Many asset managers have been bullish European shares this year. European and emerging market equities are among the favorite plays this year. Surveys of fund managers find that the allocation to US equities is among the lowest in nearly a decade. The case against the US is based on overvaluation and being a crowded trade. Many are concerned about too hawkish of a Federal Reserve (policy mistake) or the lack of tax reform.
To be sure, the performance of the equity market is not the only component of the total return, which is what investors are ultimately interested. For example, dividend are also part of the total return. Consider that the dividend yield of the S&P 500 is a little below 2%,while the Dow Jones Stoxx 600 dividend yield is a little more than 3.3%.
The third component of total return is the currency component for foreign investors. Many who have advocated European shares recommended them on an unhedged basis. The euro has appreciated about 10.8% this year. If we pro-rate dividend yield for half a year and add the euro to the return of the Dow Jones Stoxx 600, the total return for a dollar-based investors would be nearly 17.4%. The dollar based investor would earn closer to 11.3% in the S&P 500.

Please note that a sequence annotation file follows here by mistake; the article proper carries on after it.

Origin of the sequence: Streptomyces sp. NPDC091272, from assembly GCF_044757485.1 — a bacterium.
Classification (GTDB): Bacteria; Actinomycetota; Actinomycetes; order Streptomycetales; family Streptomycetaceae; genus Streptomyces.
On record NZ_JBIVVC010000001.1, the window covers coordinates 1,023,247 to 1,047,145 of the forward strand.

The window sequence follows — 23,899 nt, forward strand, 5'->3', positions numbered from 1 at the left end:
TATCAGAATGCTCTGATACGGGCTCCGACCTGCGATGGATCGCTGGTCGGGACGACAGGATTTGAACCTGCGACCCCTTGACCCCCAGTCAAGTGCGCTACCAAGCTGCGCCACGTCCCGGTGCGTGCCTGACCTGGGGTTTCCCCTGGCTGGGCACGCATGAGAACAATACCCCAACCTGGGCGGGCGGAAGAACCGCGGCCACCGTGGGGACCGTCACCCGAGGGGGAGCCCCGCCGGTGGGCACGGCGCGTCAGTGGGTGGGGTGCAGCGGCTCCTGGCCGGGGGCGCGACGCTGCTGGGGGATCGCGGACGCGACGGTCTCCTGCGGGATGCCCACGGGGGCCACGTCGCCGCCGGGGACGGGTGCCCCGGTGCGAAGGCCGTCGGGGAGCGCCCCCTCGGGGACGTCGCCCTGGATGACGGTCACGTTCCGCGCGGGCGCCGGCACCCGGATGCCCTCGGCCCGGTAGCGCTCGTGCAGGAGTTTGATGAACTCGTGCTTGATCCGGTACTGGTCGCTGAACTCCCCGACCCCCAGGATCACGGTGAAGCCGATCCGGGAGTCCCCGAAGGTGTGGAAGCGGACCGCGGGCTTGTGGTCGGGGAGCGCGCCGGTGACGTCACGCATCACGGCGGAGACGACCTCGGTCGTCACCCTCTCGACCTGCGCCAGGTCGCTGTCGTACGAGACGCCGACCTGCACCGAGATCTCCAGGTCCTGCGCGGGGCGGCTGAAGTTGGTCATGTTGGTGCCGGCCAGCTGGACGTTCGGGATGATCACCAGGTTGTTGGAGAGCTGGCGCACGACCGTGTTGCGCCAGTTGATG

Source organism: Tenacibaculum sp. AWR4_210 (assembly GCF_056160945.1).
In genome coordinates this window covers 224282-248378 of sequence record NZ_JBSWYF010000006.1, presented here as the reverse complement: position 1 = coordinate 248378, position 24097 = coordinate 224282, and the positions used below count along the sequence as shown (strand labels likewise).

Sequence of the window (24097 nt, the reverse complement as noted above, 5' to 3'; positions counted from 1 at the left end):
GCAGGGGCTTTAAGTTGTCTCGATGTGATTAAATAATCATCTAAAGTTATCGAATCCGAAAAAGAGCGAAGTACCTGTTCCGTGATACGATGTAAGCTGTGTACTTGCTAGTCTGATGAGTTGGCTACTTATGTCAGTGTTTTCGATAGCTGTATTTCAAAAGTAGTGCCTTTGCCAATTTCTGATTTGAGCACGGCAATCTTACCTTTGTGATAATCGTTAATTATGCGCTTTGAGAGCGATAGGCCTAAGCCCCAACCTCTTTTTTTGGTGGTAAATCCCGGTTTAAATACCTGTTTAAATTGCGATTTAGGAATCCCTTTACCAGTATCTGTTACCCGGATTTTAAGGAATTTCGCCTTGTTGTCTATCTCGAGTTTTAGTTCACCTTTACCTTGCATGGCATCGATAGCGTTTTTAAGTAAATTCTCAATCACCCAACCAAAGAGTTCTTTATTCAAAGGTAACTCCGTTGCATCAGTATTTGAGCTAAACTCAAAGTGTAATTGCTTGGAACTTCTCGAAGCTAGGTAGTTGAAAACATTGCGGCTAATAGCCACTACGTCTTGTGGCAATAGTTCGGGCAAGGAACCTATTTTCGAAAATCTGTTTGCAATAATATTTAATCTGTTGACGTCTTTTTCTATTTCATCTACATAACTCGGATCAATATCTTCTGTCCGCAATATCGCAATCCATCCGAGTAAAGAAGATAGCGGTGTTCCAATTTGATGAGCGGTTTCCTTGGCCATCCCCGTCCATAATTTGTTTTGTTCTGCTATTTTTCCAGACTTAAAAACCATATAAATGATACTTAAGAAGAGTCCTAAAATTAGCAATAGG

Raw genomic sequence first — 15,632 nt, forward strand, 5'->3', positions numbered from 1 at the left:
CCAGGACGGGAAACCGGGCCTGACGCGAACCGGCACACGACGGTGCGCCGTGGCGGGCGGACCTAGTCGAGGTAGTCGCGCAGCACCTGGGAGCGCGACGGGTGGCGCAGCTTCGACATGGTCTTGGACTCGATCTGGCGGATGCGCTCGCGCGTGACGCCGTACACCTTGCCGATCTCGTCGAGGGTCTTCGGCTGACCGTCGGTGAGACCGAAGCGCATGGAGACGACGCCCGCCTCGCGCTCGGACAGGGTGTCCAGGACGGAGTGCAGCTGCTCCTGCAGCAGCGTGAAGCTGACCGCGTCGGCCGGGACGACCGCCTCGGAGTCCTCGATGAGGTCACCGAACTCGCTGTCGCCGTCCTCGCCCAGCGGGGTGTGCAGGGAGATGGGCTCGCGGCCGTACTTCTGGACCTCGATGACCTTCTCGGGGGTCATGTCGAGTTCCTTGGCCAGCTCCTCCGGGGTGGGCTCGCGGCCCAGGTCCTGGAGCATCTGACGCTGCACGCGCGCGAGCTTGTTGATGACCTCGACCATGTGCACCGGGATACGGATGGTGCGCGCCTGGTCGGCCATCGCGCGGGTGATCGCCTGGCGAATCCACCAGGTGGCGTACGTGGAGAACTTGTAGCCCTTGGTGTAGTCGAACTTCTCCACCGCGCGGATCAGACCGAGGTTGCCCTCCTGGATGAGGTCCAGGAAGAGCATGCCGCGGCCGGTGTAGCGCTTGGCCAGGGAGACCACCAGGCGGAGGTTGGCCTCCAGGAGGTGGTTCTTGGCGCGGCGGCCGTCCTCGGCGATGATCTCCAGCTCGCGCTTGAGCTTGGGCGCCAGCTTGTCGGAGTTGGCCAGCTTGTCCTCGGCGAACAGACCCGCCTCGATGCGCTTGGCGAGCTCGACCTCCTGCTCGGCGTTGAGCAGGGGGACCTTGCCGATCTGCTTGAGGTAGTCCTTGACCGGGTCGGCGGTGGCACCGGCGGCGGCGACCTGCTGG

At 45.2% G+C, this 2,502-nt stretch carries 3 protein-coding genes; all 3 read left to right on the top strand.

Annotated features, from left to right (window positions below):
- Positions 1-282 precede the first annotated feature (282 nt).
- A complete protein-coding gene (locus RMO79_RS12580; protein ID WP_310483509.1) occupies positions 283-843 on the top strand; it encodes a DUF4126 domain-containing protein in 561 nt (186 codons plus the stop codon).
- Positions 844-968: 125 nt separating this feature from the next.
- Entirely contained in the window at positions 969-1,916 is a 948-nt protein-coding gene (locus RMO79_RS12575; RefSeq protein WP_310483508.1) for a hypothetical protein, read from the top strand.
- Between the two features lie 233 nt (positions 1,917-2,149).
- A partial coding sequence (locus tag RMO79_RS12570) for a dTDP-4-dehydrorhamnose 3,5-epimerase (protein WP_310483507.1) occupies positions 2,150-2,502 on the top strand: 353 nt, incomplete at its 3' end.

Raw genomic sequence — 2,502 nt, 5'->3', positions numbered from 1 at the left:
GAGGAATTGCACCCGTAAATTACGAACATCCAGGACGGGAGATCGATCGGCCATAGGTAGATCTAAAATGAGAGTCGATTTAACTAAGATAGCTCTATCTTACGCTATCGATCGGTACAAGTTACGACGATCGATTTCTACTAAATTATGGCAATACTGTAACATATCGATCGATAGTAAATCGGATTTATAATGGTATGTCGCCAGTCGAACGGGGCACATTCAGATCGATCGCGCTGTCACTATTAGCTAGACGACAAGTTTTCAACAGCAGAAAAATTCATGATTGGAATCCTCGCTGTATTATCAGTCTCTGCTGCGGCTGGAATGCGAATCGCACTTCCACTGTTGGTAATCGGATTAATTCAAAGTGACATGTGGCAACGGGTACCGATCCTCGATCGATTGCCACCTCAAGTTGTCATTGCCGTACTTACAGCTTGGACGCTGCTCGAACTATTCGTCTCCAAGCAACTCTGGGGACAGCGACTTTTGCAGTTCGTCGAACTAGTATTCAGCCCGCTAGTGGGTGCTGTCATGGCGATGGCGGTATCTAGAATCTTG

A euro-based investor would have earned about 6.65% thus far this year between the dividend and appreciation of the Dow Jones Stoxx 600. If the euro-based investor bought the S&P 500 on a hedged basis, they would have earned a around 21%. We calculated that the hedge using one year Euribor and Eurodollar rates, subtracted from the euro’s appreciation, and added to the appreciation and dividend yield of the S&P 500.